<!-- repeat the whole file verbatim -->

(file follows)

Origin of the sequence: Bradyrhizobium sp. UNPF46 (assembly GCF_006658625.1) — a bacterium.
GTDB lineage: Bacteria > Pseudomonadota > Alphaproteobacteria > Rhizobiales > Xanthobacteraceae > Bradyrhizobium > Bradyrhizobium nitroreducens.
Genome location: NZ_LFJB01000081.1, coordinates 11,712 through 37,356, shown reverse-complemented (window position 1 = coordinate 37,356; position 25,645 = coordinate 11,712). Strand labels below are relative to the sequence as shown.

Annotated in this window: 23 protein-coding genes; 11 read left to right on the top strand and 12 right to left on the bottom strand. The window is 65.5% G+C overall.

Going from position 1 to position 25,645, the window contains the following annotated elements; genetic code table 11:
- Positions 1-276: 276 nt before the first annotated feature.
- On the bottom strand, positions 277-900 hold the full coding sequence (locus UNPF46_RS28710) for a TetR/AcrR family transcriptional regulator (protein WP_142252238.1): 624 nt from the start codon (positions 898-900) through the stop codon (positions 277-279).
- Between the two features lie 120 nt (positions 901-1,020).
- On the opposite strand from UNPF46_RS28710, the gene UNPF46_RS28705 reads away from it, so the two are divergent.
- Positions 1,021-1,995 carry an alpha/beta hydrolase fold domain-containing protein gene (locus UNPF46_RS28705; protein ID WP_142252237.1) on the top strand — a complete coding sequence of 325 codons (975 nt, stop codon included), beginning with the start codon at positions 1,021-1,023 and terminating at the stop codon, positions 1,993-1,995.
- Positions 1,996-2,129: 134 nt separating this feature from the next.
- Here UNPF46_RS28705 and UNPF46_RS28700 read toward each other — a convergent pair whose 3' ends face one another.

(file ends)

Origin of the sequence: Bradyrhizobium sp. UNPF46 (assembly GCF_006658625.1) — a bacterium.
GTDB lineage: Bacteria > Pseudomonadota > Alphaproteobacteria > Rhizobiales > Xanthobacteraceae > Bradyrhizobium > Bradyrhizobium nitroreducens.
Genome location: NZ_LFJB01000081.1, coordinates 11,712 through 37,356, shown reverse-complemented (window position 1 = coordinate 37,356; position 25,645 = coordinate 11,712). Strand labels below are relative to the sequence as shown.

Annotated in this window: 23 protein-coding genes; 11 read left to right on the top strand and 12 right to left on the bottom strand. The window is 65.5% G+C overall.

Going from position 1 to position 25,645, the window contains the following annotated elements; genetic code table 11:
- Positions 1-276: 276 nt before the first annotated feature.
- On the bottom strand, positions 277-900 hold the full coding sequence (locus UNPF46_RS28710) for a TetR/AcrR family transcriptional regulator (protein WP_142252238.1): 624 nt from the start codon (positions 898-900) through the stop codon (positions 277-279).
- Between the two features lie 120 nt (positions 901-1,020).
- On the opposite strand from UNPF46_RS28710, the gene UNPF46_RS28705 reads away from it, so the two are divergent.
- Positions 1,021-1,995 carry an alpha/beta hydrolase fold domain-containing protein gene (locus UNPF46_RS28705; protein ID WP_142252237.1) on the top strand — a complete coding sequence of 325 codons (975 nt, stop codon included), beginning with the start codon at positions 1,021-1,023 and terminating at the stop codon, positions 1,993-1,995.
- Positions 1,996-2,129: 134 nt separating this feature from the next.
- Here UNPF46_RS28705 and UNPF46_RS28700 read toward each other — a convergent pair whose 3' ends face one another.